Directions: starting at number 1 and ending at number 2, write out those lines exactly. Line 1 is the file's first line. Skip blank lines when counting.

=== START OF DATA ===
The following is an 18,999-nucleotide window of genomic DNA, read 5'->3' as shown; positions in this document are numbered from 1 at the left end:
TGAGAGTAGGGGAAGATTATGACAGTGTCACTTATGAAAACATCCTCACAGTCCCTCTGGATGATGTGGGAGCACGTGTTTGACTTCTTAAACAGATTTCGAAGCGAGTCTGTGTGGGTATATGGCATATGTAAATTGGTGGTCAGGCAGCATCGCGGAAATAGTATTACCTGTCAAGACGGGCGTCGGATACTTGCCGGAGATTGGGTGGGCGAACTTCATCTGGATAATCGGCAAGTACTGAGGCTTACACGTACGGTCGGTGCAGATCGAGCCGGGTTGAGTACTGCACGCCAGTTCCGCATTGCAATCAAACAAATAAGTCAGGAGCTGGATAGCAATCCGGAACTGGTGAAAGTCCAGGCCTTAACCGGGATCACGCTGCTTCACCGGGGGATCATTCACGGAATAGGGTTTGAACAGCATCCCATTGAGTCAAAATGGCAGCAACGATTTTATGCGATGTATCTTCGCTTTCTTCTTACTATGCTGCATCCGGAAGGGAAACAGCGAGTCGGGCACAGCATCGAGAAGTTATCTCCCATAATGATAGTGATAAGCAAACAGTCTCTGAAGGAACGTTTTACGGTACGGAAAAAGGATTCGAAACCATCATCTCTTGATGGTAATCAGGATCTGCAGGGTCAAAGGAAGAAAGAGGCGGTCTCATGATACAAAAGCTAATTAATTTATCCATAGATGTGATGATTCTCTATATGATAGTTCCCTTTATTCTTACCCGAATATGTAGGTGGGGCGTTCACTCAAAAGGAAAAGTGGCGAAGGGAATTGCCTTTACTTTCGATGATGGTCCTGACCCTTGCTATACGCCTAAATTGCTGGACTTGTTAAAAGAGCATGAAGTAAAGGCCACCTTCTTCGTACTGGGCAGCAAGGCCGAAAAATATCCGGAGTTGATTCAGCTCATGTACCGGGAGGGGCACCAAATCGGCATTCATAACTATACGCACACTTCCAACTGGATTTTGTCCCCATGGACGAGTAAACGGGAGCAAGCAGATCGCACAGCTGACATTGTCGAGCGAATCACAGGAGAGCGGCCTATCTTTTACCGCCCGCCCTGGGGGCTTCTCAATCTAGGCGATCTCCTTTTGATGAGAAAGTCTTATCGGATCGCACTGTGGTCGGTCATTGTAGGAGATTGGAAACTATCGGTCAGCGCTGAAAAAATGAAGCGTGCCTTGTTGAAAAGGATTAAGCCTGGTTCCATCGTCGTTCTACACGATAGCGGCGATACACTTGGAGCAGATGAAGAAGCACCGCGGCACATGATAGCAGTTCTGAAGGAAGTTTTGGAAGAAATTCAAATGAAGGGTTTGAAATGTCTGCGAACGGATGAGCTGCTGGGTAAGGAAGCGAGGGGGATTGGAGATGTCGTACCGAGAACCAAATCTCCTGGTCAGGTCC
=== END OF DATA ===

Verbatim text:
The following is an 18,999-nucleotide window of genomic DNA, read 5'->3' as shown; positions in this document are numbered from 1 at the left end:
TGAGAGTAGGGGAAGATTATGACAGTGTCACTTATGAAAACATCCTCACAGTCCCTCTGGATGATGTGGGAGCACGTGTTTGACTTCTTAAACAGATTTCGAAGCGAGTCTGTGTGGGTATATGGCATATGTAAATTGGTGGTCAGGCAGCATCGCGGAAATAGTATTACCTGTCAAGACGGGCGTCGGATACTTGCCGGAGATTGGGTGGGCGAACTTCATCTGGATAATCGGCAAGTACTGAGGCTTACACGTACGGTCGGTGCAGATCGAGCCGGGTTGAGTACTGCACGCCAGTTCCGCATTGCAATCAAACAAATAAGTCAGGAGCTGGATAGCAATCCGGAACTGGTGAAAGTCCAGGCCTTAACCGGGATCACGCTGCTTCACCGGGGGATCATTCACGGAATAGGGTTTGAACAGCATCCCATTGAGTCAAAATGGCAGCAACGATTTTATGCGATGTATCTTCGCTTTCTTCTTACTATGCTGCATCCGGAAGGGAAACAGCGAGTCGGGCACAGCATCGAGAAGTTATCTCCCATAATGATAGTGATAAGCAAACAGTCTCTGAAGGAACGTTTTACGGTACGGAAAAAGGATTCGAAACCATCATCTCTTGATGGTAATCAGGATCTGCAGGGTCAAAGGAAGAAAGAGGCGGTCTCATGATACAAAAGCTAATTAATTTATCCATAGATGTGATGATTCTCTATATGATAGTTCCCTTTATTCTTACCCGAATATGTAGGTGGGGCGTTCACTCAAAAGGAAAAGTGGCGAAGGGAATTGCCTTTACTTTCGATGATGGTCCTGACCCTTGCTATACGCCTAAATTGCTGGACTTGTTAAAAGAGCATGAAGTAAAGGCCACCTTCTTCGTACTGGGCAGCAAGGCCGAAAAATATCCGGAGTTGATTCAGCTCATGTACCGGGAGGGGCACCAAATCGGCATTCATAACTATACGCACACTTCCAACTGGATTTTGTCCCCATGGACGAGTAAACGGGAGCAAGCAGATCGCACAGCTGACATTGTCGAGCGAATCACAGGAGAGCGGCCTATCTTTTACCGCCCGCCCTGGGGGCTTCTCAATCTAGGCGATCTCCTTTTGATGAGAAAGTCTTATCGGATCGCACTGTGGTCGGTCATTGTAGGAGATTGGAAACTATCGGTCAGCGCTGAAAAAATGAAGCGTGCCTTGTTGAAAAGGATTAAGCCTGGTTCCATCGTCGTTCTACACGATAGCGGCGATACACTTGGAGCAGATGAAGAAGCACCGCGGCACATGATAGCAGTTCTGAAGGAAGTTTTGGAAGAAATTCAAATGAAGGGTTTGAAATGTCTGCGAACGGATGAGCTGCTGGGTAAGGAAGCGAGGGGGATTGGAGATGTCGTACCGAGAACCAAATCTCCTGGTCAGGTCC